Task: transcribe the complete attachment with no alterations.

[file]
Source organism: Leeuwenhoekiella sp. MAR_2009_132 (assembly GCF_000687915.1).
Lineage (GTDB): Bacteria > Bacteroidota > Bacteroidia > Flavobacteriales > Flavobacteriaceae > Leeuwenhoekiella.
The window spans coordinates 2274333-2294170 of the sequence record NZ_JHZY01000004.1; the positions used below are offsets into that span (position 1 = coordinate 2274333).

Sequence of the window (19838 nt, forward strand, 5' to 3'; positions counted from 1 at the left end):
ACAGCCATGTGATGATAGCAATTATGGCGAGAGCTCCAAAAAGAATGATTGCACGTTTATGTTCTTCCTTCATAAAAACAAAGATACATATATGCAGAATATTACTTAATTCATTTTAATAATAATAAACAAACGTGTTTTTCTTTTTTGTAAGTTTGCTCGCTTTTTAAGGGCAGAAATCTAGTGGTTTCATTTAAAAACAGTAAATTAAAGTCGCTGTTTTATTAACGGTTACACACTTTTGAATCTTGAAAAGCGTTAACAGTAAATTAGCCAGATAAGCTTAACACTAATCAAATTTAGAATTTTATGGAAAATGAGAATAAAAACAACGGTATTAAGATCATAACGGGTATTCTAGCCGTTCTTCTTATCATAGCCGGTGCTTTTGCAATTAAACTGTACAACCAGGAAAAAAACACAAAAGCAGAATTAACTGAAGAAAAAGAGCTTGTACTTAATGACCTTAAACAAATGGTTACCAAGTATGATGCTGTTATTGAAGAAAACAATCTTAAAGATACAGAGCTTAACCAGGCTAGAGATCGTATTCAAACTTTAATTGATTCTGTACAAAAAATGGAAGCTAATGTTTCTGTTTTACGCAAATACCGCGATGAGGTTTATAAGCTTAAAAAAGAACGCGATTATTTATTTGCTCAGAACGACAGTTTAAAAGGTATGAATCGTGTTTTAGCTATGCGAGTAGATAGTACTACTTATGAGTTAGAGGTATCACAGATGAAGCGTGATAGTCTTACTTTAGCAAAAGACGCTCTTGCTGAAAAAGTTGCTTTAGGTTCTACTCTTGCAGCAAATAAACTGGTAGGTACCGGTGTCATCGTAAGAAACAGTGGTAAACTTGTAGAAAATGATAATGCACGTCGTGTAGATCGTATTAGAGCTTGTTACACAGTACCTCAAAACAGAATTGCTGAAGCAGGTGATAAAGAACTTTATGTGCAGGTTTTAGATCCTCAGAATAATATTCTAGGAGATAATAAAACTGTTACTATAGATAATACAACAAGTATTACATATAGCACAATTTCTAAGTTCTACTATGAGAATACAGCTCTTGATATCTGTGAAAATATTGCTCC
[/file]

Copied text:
Source organism: Leeuwenhoekiella sp. MAR_2009_132 (assembly GCF_000687915.1).
Lineage (GTDB): Bacteria > Bacteroidota > Bacteroidia > Flavobacteriales > Flavobacteriaceae > Leeuwenhoekiella.
The window spans coordinates 2274333-2294170 of the sequence record NZ_JHZY01000004.1; the positions used below are offsets into that span (position 1 = coordinate 2274333).

Sequence of the window (19838 nt, forward strand, 5' to 3'; positions counted from 1 at the left end):
ACAGCCATGTGATGATAGCAATTATGGCGAGAGCTCCAAAAAGAATGATTGCACGTTTATGTTCTTCCTTCATAAAAACAAAGATACATATATGCAGAATATTACTTAATTCATTTTAATAATAATAAACAAACGTGTTTTTCTTTTTTGTAAGTTTGCTCGCTTTTTAAGGGCAGAAATCTAGTGGTTTCATTTAAAAACAGTAAATTAAAGTCGCTGTTTTATTAACGGTTACACACTTTTGAATCTTGAAAAGCGTTAACAGTAAATTAGCCAGATAAGCTTAACACTAATCAAATTTAGAATTTTATGGAAAATGAGAATAAAAACAACGGTATTAAGATCATAACGGGTATTCTAGCCGTTCTTCTTATCATAGCCGGTGCTTTTGCAATTAAACTGTACAACCAGGAAAAAAACACAAAAGCAGAATTAACTGAAGAAAAAGAGCTTGTACTTAATGACCTTAAACAAATGGTTACCAAGTATGATGCTGTTATTGAAGAAAACAATCTTAAAGATACAGAGCTTAACCAGGCTAGAGATCGTATTCAAACTTTAATTGATTCTGTACAAAAAATGGAAGCTAATGTTTCTGTTTTACGCAAATACCGCGATGAGGTTTATAAGCTTAAAAAAGAACGCGATTATTTATTTGCTCAGAACGACAGTTTAAAAGGTATGAATCGTGTTTTAGCTATGCGAGTAGATAGTACTACTTATGAGTTAGAGGTATCACAGATGAAGCGTGATAGTCTTACTTTAGCAAAAGACGCTCTTGCTGAAAAAGTTGCTTTAGGTTCTACTCTTGCAGCAAATAAACTGGTAGGTACCGGTGTCATCGTAAGAAACAGTGGTAAACTTGTAGAAAATGATAATGCACGTCGTGTAGATCGTATTAGAGCTTGTTACACAGTACCTCAAAACAGAATTGCTGAAGCAGGTGATAAAGAACTTTATGTGCAGGTTTTAGATCCTCAGAATAATATTCTAGGAGATAATAAAACTGTTACTATAGATAATACAACAAGTATTACATATAGCACAATTTCTAAGTTCTACTATGAGAATACAGCTCTTGATATCTGTGAAAATATTGCTCC